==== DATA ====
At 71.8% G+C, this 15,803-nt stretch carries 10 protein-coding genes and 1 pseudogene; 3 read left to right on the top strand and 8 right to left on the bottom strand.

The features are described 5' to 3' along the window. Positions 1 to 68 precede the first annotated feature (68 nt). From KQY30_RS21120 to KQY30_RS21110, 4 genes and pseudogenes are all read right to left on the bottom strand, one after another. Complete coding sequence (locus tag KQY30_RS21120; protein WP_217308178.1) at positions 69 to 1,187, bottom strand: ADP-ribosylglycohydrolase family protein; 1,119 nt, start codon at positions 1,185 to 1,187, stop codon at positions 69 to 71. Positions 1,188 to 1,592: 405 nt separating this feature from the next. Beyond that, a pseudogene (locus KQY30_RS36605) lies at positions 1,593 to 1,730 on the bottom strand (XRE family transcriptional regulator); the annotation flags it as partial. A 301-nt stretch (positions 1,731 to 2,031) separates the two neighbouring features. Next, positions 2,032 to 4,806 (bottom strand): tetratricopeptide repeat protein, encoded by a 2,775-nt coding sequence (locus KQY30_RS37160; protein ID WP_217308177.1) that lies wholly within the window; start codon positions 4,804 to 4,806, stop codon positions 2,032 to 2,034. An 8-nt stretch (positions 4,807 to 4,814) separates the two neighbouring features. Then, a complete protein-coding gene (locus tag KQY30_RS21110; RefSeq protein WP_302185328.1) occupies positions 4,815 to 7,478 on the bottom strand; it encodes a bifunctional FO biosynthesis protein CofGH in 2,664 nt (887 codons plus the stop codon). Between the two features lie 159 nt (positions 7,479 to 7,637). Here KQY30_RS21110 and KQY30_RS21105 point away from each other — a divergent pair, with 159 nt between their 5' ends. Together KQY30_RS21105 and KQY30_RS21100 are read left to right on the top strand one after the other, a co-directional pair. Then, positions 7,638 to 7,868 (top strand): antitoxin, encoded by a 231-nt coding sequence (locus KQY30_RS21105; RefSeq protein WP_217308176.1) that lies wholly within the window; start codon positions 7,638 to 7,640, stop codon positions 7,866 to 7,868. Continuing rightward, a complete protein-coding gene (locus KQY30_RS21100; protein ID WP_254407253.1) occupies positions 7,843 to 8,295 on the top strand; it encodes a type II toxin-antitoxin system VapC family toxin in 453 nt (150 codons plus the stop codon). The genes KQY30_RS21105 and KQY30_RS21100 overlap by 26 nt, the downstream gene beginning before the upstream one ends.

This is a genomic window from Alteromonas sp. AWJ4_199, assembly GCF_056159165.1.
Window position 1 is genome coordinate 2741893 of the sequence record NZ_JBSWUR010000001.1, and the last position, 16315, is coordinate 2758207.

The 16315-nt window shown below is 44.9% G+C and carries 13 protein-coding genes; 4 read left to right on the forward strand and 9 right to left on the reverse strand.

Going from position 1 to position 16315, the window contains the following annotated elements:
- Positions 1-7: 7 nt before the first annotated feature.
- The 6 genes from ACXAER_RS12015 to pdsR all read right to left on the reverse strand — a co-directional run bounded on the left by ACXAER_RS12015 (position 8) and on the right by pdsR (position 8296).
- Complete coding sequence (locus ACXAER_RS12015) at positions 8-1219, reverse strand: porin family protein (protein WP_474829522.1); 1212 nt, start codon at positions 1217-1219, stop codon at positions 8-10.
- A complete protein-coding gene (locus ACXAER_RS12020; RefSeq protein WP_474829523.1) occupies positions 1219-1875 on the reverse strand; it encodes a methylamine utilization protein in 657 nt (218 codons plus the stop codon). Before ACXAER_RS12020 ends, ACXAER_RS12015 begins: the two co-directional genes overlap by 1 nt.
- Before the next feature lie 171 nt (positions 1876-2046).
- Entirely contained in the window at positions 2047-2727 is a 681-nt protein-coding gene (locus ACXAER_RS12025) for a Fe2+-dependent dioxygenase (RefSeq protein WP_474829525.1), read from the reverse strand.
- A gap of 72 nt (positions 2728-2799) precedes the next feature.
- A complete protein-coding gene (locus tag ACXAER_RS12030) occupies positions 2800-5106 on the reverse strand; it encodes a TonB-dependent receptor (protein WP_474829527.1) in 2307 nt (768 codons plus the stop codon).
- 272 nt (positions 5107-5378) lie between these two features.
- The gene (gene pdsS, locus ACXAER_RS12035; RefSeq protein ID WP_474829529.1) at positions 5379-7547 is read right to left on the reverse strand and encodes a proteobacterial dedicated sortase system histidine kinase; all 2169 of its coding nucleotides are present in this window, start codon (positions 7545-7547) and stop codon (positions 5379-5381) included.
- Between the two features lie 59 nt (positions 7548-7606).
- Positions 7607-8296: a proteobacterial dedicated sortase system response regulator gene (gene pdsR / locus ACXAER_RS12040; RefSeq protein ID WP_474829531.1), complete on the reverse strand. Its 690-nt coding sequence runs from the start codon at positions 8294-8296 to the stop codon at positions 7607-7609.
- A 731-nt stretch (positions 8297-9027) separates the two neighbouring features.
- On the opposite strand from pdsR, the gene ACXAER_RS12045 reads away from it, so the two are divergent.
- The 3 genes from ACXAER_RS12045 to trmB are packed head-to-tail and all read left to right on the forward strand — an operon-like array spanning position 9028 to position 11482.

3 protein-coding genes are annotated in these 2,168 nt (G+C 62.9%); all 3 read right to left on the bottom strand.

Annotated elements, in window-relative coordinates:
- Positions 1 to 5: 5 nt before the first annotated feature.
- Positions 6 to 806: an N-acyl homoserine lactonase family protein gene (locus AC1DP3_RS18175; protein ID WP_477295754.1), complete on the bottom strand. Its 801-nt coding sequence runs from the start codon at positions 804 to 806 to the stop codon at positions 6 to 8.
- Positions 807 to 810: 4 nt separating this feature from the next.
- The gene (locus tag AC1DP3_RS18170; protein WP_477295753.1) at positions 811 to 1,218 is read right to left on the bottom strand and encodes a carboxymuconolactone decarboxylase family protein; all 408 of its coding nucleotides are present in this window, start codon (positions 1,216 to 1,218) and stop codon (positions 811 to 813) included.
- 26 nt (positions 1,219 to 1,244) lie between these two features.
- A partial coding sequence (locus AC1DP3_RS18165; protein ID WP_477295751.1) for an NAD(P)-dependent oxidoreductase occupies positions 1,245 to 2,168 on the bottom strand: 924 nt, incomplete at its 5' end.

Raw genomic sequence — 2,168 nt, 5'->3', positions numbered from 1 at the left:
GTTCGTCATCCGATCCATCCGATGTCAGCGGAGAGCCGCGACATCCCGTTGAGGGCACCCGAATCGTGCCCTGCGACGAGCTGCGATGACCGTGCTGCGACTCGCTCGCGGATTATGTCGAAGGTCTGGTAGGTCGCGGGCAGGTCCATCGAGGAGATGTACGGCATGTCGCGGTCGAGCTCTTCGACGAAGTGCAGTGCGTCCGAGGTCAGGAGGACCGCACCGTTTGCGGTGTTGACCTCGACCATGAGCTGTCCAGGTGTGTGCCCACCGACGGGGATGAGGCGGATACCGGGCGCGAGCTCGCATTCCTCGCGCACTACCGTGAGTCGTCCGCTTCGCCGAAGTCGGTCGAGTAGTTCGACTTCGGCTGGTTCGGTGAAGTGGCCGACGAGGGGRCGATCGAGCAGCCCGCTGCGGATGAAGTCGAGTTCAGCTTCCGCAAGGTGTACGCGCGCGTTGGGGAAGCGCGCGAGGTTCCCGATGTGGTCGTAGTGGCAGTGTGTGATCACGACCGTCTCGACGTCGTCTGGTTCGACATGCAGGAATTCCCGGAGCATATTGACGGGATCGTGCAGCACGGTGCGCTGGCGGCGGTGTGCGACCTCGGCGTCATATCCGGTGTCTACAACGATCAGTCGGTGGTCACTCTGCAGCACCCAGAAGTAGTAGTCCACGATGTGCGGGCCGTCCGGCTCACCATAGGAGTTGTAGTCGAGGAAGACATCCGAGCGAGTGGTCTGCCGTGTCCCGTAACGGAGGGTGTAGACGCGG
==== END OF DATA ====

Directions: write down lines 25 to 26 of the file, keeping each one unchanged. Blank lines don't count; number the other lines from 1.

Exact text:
- Positions 6 to 806: an N-acyl homoserine lactonase family protein gene (locus AC1DP3_RS18175; protein ID WP_477295754.1), complete on the bottom strand. Its 801-nt coding sequence runs from the start codon at positions 804 to 806 to the stop codon at positions 6 to 8.
- Positions 807 to 810: 4 nt separating this feature from the next.